Study Guide

The Man in the High Castle Fate and Free Will

By Philip K. Dick

Fate and Free Will

Aloud he said, "How should I approach Wyndam-Matson in order to come to decent terms with him?" He wrote the question down on the tablet, then began whipping the yarrow stalks from hand to hand until he had the first line, the beginning. An eight. Half the sixty-four hexagrams eliminated already. He divided the stalks and obtained the second line. Soon, being so expert, he had all six lines; the hexagram lay before him, and he did not need to identify it by the chart. He could recognize it as Hexagram Fifteen. Ch'ien. Modesty. Ah. The low will be raised up, the high brought down, powerful families humbled; he did not have to refer to the text—he knew it by heart. A good omen. The oracle was giving him favorable council. (1.67)

The Man in the High Castle starts off pretty clearly with the issue of Fate, with Frank Frink giving us a little lesson in how to use the I Ching: start with a question, get a randomized answer for each line (here, by using yarrow stalks), then find the hexagram. Dick may not provide diagrams, but this step-by-step introduction might be enough to tell us how Frink gets his answers. And note what it tells us about Frink: he's an "expert" in getting the lines and he can recognize the hexagrams. This is a guy very interested in his Fate.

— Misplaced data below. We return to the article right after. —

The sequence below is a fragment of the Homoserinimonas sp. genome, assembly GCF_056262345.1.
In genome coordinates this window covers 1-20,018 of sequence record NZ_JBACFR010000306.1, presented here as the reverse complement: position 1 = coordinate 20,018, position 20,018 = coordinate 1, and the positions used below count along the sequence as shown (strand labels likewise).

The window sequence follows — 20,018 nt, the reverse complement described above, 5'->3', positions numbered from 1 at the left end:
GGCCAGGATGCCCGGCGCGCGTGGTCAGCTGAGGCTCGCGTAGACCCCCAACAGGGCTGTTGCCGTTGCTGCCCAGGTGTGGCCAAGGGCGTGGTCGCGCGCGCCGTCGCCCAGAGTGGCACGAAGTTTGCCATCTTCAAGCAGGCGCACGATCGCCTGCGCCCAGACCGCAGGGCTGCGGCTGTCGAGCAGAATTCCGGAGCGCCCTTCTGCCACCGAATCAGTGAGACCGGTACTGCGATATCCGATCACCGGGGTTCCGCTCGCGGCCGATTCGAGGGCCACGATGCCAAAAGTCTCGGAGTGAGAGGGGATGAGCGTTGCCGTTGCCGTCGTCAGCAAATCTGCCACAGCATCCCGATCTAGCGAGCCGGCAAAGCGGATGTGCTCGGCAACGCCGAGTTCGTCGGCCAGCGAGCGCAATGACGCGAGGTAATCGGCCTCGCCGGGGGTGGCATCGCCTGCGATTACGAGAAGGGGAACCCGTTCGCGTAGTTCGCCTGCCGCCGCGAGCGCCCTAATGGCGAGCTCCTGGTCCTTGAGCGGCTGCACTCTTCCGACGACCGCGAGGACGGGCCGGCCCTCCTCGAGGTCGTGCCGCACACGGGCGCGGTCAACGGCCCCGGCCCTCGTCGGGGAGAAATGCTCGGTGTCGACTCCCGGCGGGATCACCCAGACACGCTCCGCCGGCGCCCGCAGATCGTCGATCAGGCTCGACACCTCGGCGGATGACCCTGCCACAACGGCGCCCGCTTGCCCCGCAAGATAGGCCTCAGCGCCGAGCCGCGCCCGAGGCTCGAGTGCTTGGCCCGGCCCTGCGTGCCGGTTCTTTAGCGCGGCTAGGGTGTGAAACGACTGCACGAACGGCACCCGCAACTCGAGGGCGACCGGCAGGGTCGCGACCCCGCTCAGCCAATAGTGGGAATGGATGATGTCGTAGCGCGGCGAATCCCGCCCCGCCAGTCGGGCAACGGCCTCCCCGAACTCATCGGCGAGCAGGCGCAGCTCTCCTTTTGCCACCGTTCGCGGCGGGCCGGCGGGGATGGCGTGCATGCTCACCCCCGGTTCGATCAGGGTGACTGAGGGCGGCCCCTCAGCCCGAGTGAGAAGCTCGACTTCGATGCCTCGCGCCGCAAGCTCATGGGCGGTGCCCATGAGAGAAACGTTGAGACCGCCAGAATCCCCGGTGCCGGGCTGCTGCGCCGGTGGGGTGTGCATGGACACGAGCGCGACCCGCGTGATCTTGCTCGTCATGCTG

"My question regarding Mr. Baynes produced through the occult workings of the Tao the Hexagram Sheng, Forty-six. A good judgment. And lines Six at the beginning and Nine in the second place." His question had been, Will I be able to deal with Mr. Baynes successfully? And the Nine in the second place had assured him that he would. It read:

If one is sincere,

It furthers one to bring even a small offering.

No blame. (2.36-7)

You could almost use this book as a textbook guide to using the I Ching. And yet note that people don't always interpret these messages correctly. For instance, Frank thinks they won't get money from Wyndam-Matson because of the hexagram he gets, but they do (6.250). So what does this fortune mean for Tagomi? What "small offering" should be brought? He might take that to mean he should bring a gift, like the Mickey Mouse watch. But that doesn't seem to impress Baynes (3.144). Does it help to know your fate if you don't know how to interpret it?